Suddenly, Mrs. Brisbane stopped reading and closed the book.

“Eeek!” I squeaked. My classmates all groaned and begged her to read more, but it was almost time for afternoon recess.

“When you come back, I'll have a different kind of mystery for you,” she said, which got us all excited again.

Soon, the classroom was empty, except for Og the Frog and me. (Classroom pets like us don't get to go outside for recess.)

Once we were alone, I squeaked to my neighbor, who lives in a tank next to my cage. “Og, why do you think that ad asked for someone with red hair?”

He splashed around a little in the water side of his tank and then leaped up and said, “BOING-BOING!”

He sounds like a broken guitar string, but he can't help it. It's just the sound he makes.

I guess Og doesn't know much about red hair. He doesn't have any hair or fur at all. And he's VERY-VERY-VERY green.

“I don't have any ideas, either,” I said. “But I'm sure going to think about it.”

When my friends came back, they were anxious to hear about the
other
mystery.

“You know, class, when we read, we're all detectives,” the teacher said.

We all looked puzzled.

“Sometimes we come across a word we don't know, right?” she asked.

Everyone nodded, including me.

“So to figure out what the word means, we look for a clue,” Mrs. Brisbane continued. “Just like Sherlock Holmes. Try this sentence.”

Then Mrs. Brisbane wrote something very mysterious on the board.

 

The twins looked so much alike, I was piewhacked when I tried to tell them apart.

 

Piewhacked?
That word had never been on our vocabulary list.

Lots of my friends giggled when they saw the word.

“Who knows what
piewhacked
means?” Mrs. Brisbane asked.

Thomas raised his hand. “I think it means ‘hit someone in the face with a pie.'”

Everybody laughed, including me. But that didn't make much sense in the sentence about the twins.

“Let's try again,” Mrs. Brisbane said. She wrote another sentence.

 

The rules of soccer can be very piewhacking if you've never seen a game before.

 

This time, more students giggled.

Piewhacked?
Piewhacking?
What was she trying to say? Were the pies flying at the soccer game?

“Look at how the word is used in the sentences to get some clues,” she told us.

Mrs. Brisbane wrote one more sentence on the board.

 

When the teacher put the wrong answers on the board, there was a lot of piewhacksion in the classroom.

 

Piewhacksion
? Was there a pie fight in the classroom? Or had my teacher lost her mind?

“I'm confused!” I blurted out, even though all that my human friends heard was “SQUEAK!”

“Confusion!” Slow-Down-Simon shouted.

I'm sorry to say he forgot to raise his hand before speaking.

“Confused!” Too-Helpful-Holly said. She raised her hand, but she didn't wait for the teacher to call on her before speaking.

“Let's see if that word works,” Mrs. Brisbane said with a smile. “‘The twins looked so much alike, I was
confused
when I tried to tell them apart.'”

That worked for me.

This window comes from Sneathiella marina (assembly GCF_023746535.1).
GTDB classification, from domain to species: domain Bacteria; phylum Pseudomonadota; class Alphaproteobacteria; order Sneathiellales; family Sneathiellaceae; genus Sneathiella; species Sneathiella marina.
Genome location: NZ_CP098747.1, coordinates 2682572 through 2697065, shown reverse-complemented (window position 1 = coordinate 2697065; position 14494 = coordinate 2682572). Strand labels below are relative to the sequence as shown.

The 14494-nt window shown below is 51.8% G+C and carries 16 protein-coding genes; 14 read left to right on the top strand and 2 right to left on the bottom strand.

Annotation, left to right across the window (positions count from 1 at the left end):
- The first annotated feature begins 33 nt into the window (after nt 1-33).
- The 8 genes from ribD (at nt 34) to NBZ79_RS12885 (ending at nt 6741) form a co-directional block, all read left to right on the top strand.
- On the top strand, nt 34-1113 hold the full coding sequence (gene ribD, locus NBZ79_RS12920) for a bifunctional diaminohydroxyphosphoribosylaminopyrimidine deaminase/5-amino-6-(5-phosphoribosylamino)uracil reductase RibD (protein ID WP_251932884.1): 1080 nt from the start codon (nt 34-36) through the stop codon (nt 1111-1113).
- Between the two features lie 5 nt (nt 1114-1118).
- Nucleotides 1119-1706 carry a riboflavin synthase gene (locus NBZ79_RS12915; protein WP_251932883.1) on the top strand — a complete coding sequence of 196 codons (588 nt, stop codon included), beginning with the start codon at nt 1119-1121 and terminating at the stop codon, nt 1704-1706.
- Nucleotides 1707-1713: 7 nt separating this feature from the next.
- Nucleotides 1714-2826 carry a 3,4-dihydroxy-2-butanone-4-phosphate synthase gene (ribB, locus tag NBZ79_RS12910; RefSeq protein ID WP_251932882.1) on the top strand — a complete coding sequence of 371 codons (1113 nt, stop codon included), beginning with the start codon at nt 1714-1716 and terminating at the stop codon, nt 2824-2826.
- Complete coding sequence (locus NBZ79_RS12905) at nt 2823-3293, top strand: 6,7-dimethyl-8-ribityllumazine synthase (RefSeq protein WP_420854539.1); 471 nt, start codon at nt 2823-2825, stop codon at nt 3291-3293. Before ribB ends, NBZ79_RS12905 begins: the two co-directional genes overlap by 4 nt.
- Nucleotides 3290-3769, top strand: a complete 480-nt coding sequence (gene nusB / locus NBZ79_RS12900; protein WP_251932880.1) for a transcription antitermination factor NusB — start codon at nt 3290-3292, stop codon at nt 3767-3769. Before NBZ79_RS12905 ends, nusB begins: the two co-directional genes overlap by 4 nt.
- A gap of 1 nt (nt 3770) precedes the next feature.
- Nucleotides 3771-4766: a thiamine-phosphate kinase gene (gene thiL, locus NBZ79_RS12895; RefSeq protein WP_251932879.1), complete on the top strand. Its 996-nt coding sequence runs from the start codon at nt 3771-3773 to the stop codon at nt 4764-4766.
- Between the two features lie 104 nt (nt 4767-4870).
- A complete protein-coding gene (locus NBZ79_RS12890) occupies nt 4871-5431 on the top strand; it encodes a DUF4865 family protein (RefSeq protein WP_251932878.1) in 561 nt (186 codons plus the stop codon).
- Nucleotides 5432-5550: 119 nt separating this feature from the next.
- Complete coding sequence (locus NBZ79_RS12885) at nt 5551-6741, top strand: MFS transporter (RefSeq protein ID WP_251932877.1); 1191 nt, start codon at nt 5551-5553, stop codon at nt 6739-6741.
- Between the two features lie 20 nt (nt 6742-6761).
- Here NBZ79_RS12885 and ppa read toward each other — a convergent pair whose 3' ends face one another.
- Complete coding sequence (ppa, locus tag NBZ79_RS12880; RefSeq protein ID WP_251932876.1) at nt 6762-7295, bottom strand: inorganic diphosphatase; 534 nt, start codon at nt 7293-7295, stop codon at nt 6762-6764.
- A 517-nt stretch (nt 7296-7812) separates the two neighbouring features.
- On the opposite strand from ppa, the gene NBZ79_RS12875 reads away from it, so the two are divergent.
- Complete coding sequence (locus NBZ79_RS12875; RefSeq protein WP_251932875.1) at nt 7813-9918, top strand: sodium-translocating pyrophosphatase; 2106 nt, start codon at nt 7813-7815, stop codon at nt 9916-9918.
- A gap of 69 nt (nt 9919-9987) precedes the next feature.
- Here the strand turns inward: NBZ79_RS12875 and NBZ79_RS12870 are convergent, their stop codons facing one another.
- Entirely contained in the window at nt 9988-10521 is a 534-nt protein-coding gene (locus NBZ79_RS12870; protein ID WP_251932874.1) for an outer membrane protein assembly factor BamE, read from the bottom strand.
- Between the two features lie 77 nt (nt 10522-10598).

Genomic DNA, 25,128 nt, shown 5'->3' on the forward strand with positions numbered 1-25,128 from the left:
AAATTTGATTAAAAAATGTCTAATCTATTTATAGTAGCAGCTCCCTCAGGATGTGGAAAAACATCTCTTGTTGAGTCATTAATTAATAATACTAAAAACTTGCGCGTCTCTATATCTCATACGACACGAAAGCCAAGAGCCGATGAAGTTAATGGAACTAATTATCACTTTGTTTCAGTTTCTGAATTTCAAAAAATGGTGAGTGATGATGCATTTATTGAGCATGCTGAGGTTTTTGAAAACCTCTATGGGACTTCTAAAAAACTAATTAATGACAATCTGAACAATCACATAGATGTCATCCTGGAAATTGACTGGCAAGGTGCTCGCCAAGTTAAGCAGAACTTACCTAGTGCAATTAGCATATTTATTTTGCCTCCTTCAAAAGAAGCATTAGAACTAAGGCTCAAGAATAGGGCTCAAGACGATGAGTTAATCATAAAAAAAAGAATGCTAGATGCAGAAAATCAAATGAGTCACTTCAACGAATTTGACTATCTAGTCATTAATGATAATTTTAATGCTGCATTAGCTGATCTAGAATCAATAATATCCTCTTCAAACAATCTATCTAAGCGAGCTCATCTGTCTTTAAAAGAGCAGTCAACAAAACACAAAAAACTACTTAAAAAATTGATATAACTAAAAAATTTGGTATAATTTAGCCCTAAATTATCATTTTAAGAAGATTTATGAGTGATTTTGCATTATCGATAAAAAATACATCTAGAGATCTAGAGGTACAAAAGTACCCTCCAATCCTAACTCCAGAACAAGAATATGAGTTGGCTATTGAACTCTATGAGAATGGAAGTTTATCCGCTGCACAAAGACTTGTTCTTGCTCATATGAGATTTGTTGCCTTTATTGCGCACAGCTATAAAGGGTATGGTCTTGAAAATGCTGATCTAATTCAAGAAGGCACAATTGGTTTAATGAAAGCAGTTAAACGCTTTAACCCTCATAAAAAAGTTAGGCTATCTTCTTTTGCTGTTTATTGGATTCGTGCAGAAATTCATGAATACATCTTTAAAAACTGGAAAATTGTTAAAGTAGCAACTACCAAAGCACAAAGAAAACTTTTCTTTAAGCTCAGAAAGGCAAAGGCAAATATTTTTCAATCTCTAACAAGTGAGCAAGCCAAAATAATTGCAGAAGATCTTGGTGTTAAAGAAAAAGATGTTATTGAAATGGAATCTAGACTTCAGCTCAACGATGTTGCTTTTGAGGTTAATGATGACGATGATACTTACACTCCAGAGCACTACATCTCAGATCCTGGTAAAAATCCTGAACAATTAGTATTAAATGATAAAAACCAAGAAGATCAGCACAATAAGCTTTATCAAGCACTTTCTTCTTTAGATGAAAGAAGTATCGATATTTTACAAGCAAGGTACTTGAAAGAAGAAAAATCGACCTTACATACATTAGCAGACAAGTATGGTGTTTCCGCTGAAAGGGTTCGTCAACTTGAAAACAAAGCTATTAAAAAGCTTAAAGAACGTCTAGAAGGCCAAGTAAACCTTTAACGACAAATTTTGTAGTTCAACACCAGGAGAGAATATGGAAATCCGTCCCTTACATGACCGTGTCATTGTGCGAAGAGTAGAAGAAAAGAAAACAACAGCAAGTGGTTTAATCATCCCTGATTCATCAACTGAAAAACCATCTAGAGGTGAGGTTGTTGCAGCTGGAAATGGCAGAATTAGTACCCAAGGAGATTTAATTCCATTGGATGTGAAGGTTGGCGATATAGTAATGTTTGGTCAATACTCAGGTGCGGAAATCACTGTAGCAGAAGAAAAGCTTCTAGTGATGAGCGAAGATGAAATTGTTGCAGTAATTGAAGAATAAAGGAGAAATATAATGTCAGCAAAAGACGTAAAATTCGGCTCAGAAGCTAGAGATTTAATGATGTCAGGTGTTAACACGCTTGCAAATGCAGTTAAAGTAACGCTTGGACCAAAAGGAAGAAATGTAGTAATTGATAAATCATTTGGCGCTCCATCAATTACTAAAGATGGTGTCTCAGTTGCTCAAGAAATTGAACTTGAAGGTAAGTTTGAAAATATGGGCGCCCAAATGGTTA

“How about ‘The rules of soccer can be very
confusing
if you've never seen a game before,'” she continued. “And finally, ‘When the teacher put the wrong answers on the board, there was a lot of
confusion
in the classroom.'”

Now I was pawsitive that
piewhack
meant
confuse
.

“For your homework tonight, here are five more mystery words to figure out,” she said as she handed Rolling-Rosie the homework sheets to pass out.

Unfortunately, Rosie didn't give me one, so I couldn't see what the mystery words were.

I tried making up my own mystery words, like
flapple
and
scarrot
, but they just made me hungry!

At the end of the day, just before the bell rang, the door to Room 26 swung open and in walked Mrs. Wright, the physical education teacher. She was clutching a pink jacket and, as usual, wore a shiny silver whistle on a cord around her neck.

Mrs. Wright likes to blow that whistle, and when she does, it makes my ears wiggle and the fur on my neck stand up. It's LOUD-LOUD-LOUD. Way too loud for the small, sensitive ears of a hamster.

Mrs. Wright also likes rules. Okay, she
loves
rules.

I can understand why someone who teaches children to play games would love rules, because rules are very important to games. But to squeak the truth, I think she loves rules just a tiny bit too much, and I think Mrs. Brisbane agrees with me.

“Yes, Mrs. Wright?” our teacher asked.

Mrs. Wright raised the pink jacket up high. “I believe this belongs to one of your students,” she said. “Normally, I would put it in the lost and found in my office. But her name was inside and I thought she might need it. It's quite chilly out there. Phoebe Pratt?”

Poor Forgetful-Phoebe looked embarrassed as she walked over to get the jacket. “Sorry, Mrs. Wright,” she said.

“Students must be responsible for their belongings,” Mrs. Wright said. “You'd be amazed at what treasures I have in the lost and found.”

“Thank you, Mrs. Wright,” Mrs. Brisbane replied.

Mrs. Wright paused at the door and fingered her whistle. I steeled myself for a loud blast, but luckily, she walked out the door silently.

Thomas T. True waved his hand and Mrs. Brisbane called on him.

“Don't go to that lost and found,” he said. “I went there last year and it was a scary place.”

“Now, what was scary about it?” Mrs. Brisbane asked.

Thomas's eyes grew wide. “There were creepy things like spiderwebs and . . . claws!”

I felt a shiver. Some of my classmates giggled.

“Oh, and a dead snake.” Thomas stopped and thought. “Maybe it was alive. And I'm pretty sure I saw a severed hand.”

I felt a quiver. There were gasps and more giggles and some of my friends went, “Ewwww.”

Mrs. Brisbane walked between the tables toward Thomas. “Are you sure that's true?”

“Yes, ma'am,” he said. “At least that's what I remember.”

“Well, I don't think Mrs. Wright would keep any of those things in her lost and found,” Mrs. Brisbane said. “Maybe you just imagined it.”

Thomas thought for a second. “Maybe, but I don't think so.”

Suddenly, the bell rang and my friends jumped up from their chairs.

Slow-Down-Simon was the first one out the door, and my other friends were close behind him.

After all of my classmates had left Room 26, Mrs. Wright came back in.

“That Phoebe is quite forgetful,” she said. “Have you noticed?”

“Yes, I have. We're working on it,” Mrs. Brisbane said.

I'd certainly figured out that Phoebe had a problem remembering things like homework and lunches. But I hadn't figured out why. All I really knew about Phoebe was that she lived with her grandmother, who seemed like an unsqueakably nice human.

Mrs. Wright nodded politely and headed for the door. But before she left, she turned and said, “Please try to encourage your students to visit the lost and found. It's right in my office, inside the gym.”

BOOK: Mysteries According to Humphrey